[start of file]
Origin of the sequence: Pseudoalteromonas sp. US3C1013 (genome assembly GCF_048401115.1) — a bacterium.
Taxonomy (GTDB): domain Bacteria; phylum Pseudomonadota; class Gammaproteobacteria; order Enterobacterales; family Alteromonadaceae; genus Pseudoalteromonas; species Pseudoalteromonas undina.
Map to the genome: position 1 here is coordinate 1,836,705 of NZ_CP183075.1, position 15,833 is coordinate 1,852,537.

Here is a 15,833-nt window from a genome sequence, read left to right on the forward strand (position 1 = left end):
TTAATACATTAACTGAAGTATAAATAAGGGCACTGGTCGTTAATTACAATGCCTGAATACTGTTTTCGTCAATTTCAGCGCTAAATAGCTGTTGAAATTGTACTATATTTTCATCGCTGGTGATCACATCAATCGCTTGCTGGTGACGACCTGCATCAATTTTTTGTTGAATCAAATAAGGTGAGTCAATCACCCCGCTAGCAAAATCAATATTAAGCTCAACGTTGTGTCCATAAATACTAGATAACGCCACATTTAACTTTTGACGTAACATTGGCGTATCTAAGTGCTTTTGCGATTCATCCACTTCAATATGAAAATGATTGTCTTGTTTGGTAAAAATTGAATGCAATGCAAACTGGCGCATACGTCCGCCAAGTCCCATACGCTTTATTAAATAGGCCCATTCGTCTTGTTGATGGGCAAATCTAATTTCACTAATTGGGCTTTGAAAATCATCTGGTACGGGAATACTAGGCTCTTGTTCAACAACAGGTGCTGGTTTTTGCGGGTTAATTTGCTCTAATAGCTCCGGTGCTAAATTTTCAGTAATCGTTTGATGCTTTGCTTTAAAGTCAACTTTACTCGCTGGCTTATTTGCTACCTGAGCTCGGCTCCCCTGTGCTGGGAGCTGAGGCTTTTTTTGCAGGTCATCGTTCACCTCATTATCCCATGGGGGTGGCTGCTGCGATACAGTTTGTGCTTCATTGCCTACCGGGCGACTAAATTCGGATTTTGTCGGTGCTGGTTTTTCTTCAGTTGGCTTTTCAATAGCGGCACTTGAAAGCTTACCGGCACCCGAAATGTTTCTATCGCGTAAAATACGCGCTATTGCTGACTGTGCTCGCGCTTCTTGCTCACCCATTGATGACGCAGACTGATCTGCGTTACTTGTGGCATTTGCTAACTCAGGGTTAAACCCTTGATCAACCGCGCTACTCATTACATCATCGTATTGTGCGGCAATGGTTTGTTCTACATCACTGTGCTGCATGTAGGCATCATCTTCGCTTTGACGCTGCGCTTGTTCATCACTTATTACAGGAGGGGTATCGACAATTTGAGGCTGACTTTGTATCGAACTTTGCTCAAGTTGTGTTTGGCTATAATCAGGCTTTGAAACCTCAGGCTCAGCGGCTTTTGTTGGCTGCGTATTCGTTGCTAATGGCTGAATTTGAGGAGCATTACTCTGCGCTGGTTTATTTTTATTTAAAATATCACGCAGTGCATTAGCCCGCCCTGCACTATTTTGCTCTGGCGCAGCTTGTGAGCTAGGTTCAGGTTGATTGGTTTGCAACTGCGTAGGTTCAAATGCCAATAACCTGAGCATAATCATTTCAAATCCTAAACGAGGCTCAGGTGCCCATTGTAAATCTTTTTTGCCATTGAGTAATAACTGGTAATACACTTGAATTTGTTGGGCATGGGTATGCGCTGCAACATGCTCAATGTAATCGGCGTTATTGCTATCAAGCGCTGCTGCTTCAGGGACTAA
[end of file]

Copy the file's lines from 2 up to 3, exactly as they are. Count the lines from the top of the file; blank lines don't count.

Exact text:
Taxonomy (GTDB): domain Bacteria; phylum Pseudomonadota; class Gammaproteobacteria; order Enterobacterales; family Alteromonadaceae; genus Pseudoalteromonas; species Pseudoalteromonas undina.
Map to the genome: position 1 here is coordinate 1,836,705 of NZ_CP183075.1, position 15,833 is coordinate 1,852,537.